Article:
White Tree Frog

Western New York Herpetological Society 

www.wnyherp.org © 2001 - 2002 by Western New York Herpetological Society 

This document is for guidance only and should not be used as the sole source of information. New information is being developed daily. It is recommend that a concerted effort be made to maintain up-to-date knowledge of the animals of interest. 

Common Name: White's Tree Frog Dumpy, Smiling, or Australian Green Tree Frog

Latin name:  Litoria caerulea

Native to: Northeast Australia, New Guinea, Indonesia and the Torres Straits

Size: Average 4 inches males, 5.5 females

Life span: 20 years plus

General appearance: Smooth green rubbery skin (can turn brown occasionally or have whit speckles); fat and flabby appearance. At one year of age, breeding males grow nuptial pads (puffy pads where their "thumb" and "palm" meet). Tadpoles are large, 1.75 – 4 inches (45 - 100 mm), dark green or dark gray-green in color.

Housing requirements: 

Enclosure: Larger is better for this species, a minimum of 25 gallons for an adult pair is recommended. An arboreal enclosure is the best choice, as tree frogs will spend most of their time being high in the enclosure. Plants and hollow logs/branches provide shelter and security. Can be safely housed with other White’s tree frogs or with other similar sized tree frogs.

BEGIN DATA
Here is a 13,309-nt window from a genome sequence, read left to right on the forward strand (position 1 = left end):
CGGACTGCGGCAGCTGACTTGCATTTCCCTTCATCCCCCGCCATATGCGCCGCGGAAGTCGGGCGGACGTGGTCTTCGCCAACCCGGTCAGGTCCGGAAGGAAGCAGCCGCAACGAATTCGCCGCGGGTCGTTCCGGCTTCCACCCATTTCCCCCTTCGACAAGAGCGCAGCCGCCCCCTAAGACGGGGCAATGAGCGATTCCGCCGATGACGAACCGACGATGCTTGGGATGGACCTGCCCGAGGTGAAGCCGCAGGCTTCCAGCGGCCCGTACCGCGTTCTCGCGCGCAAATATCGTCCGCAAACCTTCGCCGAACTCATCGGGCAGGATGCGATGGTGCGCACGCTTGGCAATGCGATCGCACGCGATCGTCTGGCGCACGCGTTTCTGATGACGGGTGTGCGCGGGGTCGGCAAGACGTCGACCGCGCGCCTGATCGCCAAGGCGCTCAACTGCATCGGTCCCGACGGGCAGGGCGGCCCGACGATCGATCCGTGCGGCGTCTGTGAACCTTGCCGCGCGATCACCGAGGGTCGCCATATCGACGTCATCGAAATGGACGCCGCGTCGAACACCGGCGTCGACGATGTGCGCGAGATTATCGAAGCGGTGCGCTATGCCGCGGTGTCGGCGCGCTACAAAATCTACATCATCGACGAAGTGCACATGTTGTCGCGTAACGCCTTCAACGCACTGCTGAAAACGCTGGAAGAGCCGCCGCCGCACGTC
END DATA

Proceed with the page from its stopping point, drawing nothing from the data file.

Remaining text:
Temperature:

Temperatures should be up to 86°F (30°C), but can be reduced to 68°F- 75F(20°C) at night.

Heat/Light: White’s tree frogs are nocturnal. There is no specific lighting requirements. Live plants will require a full spectrum light. An under tank heater can be used but do not use heat rocks.

Substrate: Potting soil, peat moss or a few sheets of damp paper towels on the bottom. Avoid using small bark and gravel due to danger of ingestion. 

Environment: Semi-tropical – A moderate amount of humidity is required. This can be achieved through misting of the frogs and enclosure two or more times a day. Additionally a large water dish with a depth of about four inches is required.

Diet: Insectivores - crickets, cockroaches, locusts, moths and beetles. Dust crickets with calcium & vitamins 3 times a week. Feed frogs daily. They are known for overeating and obesity. Fat is stored in the supra tympanic ridges. An oblast frog’s supra tympanic ridges will cover the tynpanic membrane ("ear") Feed only what is consumed in a few minutes.

Maintenance: Clean the enclosure weekly. Remove dead insects and clean water bowl as several times a week or as needed, but no less than weekly. You may wash with a mild bleach solution (5%) or liquid soap and thoroughly rinse. Regular handling should be avoided. Hands must be washed and rinsed prior to touching the frog and should remain wet.


Western New York Herpetological Society 

www.wnyherp.org © 2001 - 2002 by Western New York Herpetological Society 

This document is for guidance only and should not be used as the sole source of information. New information is being developed daily. It is recommend that a concerted effort be made to maintain up-to-date knowledge of the animals of interest.